Frequently Asked Questions
I need to get an injunction. What do I do?
- If you need to get an injunction against someone, please contact an attorney, or the clerk’s office in your jurisdiction. The Office of Court Improvement cannot provide legal advice. However, to inform petitioners about the injunction process, the OCI has created a brochure for petitioners that discusses many important issues. Additionally, the OCI has produced two videos that discuss the injunction process and what to expect at a domestic violence injunction hearing. These videos can provide additional information about what to expect while involved in the domestic violence process.
I just got served a notice of an injunction and hearing. What do I do?
- If you have been served with a notice of an injunction hearing, please contact an attorney, or the clerk’s office in your jurisdiction. The Office of Court Improvement cannot provide legal advice. However, to inform respondents (people who have received a notice of injunction hearing) about the injunction process, the OCI has created a brochure for respondents that discusses many important issues. Additionally, the OCI has produced two videos that discuss the injunction process and what to expect at a domestic violence injunction hearing. These videos can provide additional information about what to expect while involved in the domestic violence process.
I am a judge assigned to hear domestic violence matters. What resources are available to me?
- If you have recently been assigned to the domestic violence bench, or will be a duty judge who may encounter petitions for injunctions, the Office of Court Improvement has created a comprehensive Domestic Violence Benchbook to provide in-depth information about the many issues that may be present in a domestic violence case. Additionally, the OCI has created a virtual court program, designed to simulate a DV case and take the user through every step of the process, from reviewing the petition to ruling on enforcement issues. This program has been approved for CJE, CLE, and CME credits. The OCI also has produced quick reference guides and injunction checklists for further information about the domestic violence process. Finally, the OCI produces a semi-annual newsletter that provides information about upcoming events and trainings, and includes recent DV cases of interest, as well as in depth discussions about relevant domestic violence topics.
I want to learn more about domestic violence statistics. Where should I look?
- For more information about domestic violence statistics, please review the trial court statistics webpage, provided by Court Services. To review domestic violence and repeat violence statistics, please select the “Family Court” button. You can review the data by circuit, county, or statewide.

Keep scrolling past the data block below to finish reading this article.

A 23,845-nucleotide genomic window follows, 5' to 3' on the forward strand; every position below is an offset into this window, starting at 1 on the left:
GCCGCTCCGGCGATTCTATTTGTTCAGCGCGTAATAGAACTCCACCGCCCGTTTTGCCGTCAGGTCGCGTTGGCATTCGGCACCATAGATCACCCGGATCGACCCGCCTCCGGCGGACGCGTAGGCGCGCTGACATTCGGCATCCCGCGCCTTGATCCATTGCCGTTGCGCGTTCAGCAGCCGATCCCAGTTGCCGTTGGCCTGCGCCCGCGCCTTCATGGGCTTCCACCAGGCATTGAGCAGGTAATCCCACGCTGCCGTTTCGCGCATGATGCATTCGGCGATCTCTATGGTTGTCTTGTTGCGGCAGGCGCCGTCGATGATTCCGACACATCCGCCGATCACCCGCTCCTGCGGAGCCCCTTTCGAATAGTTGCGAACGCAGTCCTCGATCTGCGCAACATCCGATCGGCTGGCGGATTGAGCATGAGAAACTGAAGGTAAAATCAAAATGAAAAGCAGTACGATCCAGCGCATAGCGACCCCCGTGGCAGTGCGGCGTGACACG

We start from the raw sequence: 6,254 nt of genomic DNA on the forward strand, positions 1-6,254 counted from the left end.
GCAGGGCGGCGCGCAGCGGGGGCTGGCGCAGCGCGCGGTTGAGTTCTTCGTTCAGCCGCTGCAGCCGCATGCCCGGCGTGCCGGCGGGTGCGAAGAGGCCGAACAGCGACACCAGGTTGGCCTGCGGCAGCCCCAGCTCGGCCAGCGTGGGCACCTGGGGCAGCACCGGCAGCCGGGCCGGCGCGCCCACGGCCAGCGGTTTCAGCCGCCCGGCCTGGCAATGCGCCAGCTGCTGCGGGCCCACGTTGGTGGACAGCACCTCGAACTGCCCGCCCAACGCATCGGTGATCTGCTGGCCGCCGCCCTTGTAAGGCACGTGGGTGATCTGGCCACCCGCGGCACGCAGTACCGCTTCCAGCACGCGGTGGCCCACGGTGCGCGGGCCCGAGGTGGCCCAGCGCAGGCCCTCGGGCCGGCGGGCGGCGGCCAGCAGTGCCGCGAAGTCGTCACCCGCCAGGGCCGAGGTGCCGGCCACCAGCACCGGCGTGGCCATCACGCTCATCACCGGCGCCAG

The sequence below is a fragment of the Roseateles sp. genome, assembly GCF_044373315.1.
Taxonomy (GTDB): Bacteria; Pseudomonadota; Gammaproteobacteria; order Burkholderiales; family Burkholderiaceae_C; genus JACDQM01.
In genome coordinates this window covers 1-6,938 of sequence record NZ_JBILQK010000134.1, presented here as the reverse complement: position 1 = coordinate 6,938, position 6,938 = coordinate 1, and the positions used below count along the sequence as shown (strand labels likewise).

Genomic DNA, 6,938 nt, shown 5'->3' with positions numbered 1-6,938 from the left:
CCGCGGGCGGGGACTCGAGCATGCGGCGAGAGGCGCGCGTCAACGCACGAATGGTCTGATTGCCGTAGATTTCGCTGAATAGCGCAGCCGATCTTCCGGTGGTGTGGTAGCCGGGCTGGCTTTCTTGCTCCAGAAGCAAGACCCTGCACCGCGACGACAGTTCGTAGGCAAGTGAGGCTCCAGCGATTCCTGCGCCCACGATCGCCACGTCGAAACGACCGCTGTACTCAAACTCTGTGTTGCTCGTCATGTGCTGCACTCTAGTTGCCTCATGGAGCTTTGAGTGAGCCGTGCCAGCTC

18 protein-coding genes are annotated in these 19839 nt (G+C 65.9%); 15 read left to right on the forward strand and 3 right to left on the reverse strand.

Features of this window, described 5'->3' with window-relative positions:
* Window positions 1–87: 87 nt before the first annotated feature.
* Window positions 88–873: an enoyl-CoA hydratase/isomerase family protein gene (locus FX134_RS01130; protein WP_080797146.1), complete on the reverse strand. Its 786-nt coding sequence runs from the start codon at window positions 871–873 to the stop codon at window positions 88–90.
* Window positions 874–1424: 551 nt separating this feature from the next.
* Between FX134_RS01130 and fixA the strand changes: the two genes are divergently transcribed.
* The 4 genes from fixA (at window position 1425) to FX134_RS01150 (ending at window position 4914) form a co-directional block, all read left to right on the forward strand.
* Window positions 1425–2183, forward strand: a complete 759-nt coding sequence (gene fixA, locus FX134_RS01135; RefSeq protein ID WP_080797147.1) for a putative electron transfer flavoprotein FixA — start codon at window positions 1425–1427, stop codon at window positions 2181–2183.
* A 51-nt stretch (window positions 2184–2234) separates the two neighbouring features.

I need domestic violence forms. Where do I go to get them?
- The Office of State Courts Administrator has forms that pertain to petitioners and respondents. The forms may be accessed on the Florida Supreme Court Self-Help forms site. Please note that, if you know which domestic violence form you are required to fill out, the form may be filled out using the OCI’s new fillable forms process. This process will allow you to enter your information and print out a completed document to bring to the clerk’s office in your jurisdiction. The OCI does not record or save any of the information inputted into the form.
Where can I find books for children and young adults about domestic violence?
- Below is a list of helpful books on domestic violence, especially for children and young adults. Your local library may have them and others.
- Something is Wrong at My House, by Diane Davis; Parenting Press. (2010)
- Mommy's Black Eye, by William George Bentrim; CreateSpace. (2009)
- Squeaky Speaks, A Coloring & Activity Book for Children Surviving Domestic Violence, by Dr. Doris Forte'; Book Cause Publishing. (2008)
- Living with My Family: A Growth and Recovery Workbook for Children, by Wendy Deaton, M.A. and Kendall Johnson, Ph D.; Hunter House Inc. (2002)
- The Words Hurt, by Chris Loftis; New Horizon Press. (1997)
- A Safe Place, by Maxine Trotter; Albert Whitman and Co. (1997)
- In Love and In Danger: A Teens Guide to Breaking Free of Abusive Relationships, by Barrie Levy; Seattle, WA: Seal Press. (2006)
- Making the Peace, by Paul Kivel and Allan Creighton; Hunter House. (2002)
- Dating Violence: Young Women in Danger, by Barrie Levy; Seal Press. (1998)
- Keeping Kids Safe, by Kenneth Shore; Prentice Hall Press. (2001)
- Ten Talks Parents Must Have With Their Children About Violence, by Dominic Cappello; Hyperion Press. (2000)
Disclaimer: The list above is provided for informational purposes only. The Florida Institute on Interpersonal Violence and the Florida Supreme Court do not endorse any of the publications listed.</p>